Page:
By Tom Synan
A woman cuts her hair during a demonstration in front of the Iranian embassy in Brussels, Belgium on Sept. 23, 2022, following the death of Mahsa Amini (Alexandros Michailidis / Shutterstock)
Since the beginning of nationwide protests in September, thousands of Iranians, especially women, have voiced their discontent with the country’s hardline theocracy in ways not seen since the nation’s clerics came to power in 1979. The author, whose identity Postindustrial is withholding due to security concerns, notes, however, that some protesters face arrest, torture, and death while standing up for their convictions.
Recently an image depicting an Iranian woman dressed like a character in a “Handmaid’s Tale” while holding a “Woman, Life, Freedom” sign, circulated on social media.
It’s been more than 100 days since Iran’s anti-government, nationwide protests broke out following the death of Mahsa Amini — the 22-year-old Iranian woman who died in the custody of morality police for not wearing her hijab appropriately, becoming a symbol for the female-led uprising in Iran.
The protests began with women burning headscarves at Mahsa Amini’s funeral and has evolved into a civil-disobedience movement in the streets of Tehran and across Iran.
In the wake of the demonstrations, some women no longer wear hijabs, bravely defying the country’s hardline religious doctrine.
Protestors have become more aggressive; videos posted on TikTok appear to show some knocking off turbans of clergymen.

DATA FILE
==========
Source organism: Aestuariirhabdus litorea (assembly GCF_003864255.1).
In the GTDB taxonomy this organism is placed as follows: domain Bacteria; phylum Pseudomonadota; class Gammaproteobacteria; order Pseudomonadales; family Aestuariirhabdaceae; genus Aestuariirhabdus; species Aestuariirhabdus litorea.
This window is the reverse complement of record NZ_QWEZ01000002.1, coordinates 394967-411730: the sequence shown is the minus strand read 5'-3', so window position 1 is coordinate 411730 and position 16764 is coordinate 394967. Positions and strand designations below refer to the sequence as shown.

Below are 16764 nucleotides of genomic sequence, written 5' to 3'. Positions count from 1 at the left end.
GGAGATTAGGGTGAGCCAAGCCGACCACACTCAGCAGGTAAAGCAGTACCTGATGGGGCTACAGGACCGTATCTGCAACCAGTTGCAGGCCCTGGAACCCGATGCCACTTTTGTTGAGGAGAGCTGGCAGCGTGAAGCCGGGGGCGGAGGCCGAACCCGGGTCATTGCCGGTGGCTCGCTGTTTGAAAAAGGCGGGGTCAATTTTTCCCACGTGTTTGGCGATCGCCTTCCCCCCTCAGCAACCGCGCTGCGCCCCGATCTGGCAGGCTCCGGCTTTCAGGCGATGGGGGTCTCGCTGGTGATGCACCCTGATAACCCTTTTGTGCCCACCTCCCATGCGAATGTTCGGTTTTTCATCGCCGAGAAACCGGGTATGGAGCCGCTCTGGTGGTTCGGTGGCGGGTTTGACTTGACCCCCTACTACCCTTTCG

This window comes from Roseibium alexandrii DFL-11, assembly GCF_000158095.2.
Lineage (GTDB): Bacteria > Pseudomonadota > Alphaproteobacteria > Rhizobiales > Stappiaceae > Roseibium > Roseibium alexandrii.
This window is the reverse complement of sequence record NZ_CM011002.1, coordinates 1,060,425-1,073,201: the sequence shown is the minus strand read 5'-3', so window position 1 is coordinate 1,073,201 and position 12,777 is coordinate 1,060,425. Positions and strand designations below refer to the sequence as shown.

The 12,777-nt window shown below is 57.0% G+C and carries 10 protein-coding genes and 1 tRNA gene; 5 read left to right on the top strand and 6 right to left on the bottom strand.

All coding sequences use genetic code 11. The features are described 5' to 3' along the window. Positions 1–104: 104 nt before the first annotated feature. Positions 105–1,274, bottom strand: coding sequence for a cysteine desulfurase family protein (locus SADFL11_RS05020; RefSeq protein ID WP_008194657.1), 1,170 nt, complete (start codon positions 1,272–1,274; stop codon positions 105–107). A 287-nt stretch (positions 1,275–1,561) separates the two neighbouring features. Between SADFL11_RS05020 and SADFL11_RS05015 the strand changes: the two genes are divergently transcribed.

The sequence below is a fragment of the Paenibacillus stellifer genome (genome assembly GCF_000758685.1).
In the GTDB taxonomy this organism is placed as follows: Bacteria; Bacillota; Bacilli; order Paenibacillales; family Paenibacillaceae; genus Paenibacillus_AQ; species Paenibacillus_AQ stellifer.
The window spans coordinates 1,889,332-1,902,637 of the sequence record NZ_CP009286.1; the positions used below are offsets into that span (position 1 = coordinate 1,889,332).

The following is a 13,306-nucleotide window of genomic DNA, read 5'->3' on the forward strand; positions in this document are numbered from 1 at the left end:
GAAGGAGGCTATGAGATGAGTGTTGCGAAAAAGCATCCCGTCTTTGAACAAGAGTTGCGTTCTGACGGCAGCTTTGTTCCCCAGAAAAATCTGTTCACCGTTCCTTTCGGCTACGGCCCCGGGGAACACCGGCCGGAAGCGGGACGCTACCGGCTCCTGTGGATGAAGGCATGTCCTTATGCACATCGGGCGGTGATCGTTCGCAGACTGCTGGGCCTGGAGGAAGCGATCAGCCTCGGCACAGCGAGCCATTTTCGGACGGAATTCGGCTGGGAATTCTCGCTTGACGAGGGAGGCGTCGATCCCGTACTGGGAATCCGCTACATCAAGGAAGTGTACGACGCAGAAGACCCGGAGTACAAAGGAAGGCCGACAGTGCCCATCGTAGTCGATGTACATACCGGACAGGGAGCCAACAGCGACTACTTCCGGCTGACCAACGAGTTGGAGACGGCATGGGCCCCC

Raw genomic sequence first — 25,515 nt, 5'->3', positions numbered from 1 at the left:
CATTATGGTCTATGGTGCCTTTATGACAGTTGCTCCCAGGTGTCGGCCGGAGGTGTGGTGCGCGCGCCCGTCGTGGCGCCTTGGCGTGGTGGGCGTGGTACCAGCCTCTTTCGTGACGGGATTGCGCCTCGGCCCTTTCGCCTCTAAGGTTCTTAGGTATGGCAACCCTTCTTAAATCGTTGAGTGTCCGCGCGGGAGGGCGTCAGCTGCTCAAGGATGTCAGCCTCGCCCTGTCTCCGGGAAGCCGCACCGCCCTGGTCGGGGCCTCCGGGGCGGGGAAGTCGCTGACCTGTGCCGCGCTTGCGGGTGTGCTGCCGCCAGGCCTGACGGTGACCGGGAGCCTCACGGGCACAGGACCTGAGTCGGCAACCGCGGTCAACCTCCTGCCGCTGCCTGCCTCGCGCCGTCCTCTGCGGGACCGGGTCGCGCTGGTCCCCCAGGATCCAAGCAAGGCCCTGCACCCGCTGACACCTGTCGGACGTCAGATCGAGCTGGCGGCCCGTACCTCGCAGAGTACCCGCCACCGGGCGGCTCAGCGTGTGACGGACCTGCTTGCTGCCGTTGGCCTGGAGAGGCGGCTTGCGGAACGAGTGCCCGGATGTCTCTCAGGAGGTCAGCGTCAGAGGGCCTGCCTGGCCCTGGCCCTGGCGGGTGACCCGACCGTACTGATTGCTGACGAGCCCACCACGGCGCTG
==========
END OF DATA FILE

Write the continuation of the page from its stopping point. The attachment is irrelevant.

Though many women are defying strict rules regarding headscarves, and Iran’s morality police have not been seen in the streets lately, the tyranny of the ruling clerics is not over. And despite some reports that Iran was disbanding its morality police, the Iranian government has not confirmed it.
As a Tehran-based journalist who has witnessed the uprising, I’ve been corresponding with Western media about what has been happening since the protests began. In a conversation with an American journalist who asked about the accuracy of the claim, I noted that our problem is not whether the morality police will be abolished. Rather, our ongoing dilemma in Iran is “religious fascism and medieval theocracy.”
However, there is hope.
During the last month was the Persian Solstice Festival of Yalda, which is celebrated and respected among Iranians and Farsi speakers throughout the world. This year, Iranians inside and out of the country lit candles on the longest night of winter in memory of all those who were killed during the protests.
There was also a campaign on social media platforms to ask people not to celebrate Yalda — an ancient winter solstice celebration — this year, in solidarity with the families of prisoners and those who were killed during the protests.
Yet we are hopeful and Yalda is symbolic: It conveys the idea that no matter how long the night and darkness is, light and morning will eventually come.
Tahereh K is an Iranian journalist based in Tehran.
People in traditional dress participate in a march against the Islamic regime in Iran on International Human RIghts Day. Demonstrators demanded justice for Mohsen Shekari, a 23-year-old man executed by the Islamic regime December 8 for blocking a street and allegedly injuring a soldier during a protest. The demonstrations in Iran that began in response to the death of Mahsa Amini have morphed into a movement against the regime that continues into its fourth month. (Photo by Allison Bailey/NurPhoto via AP)
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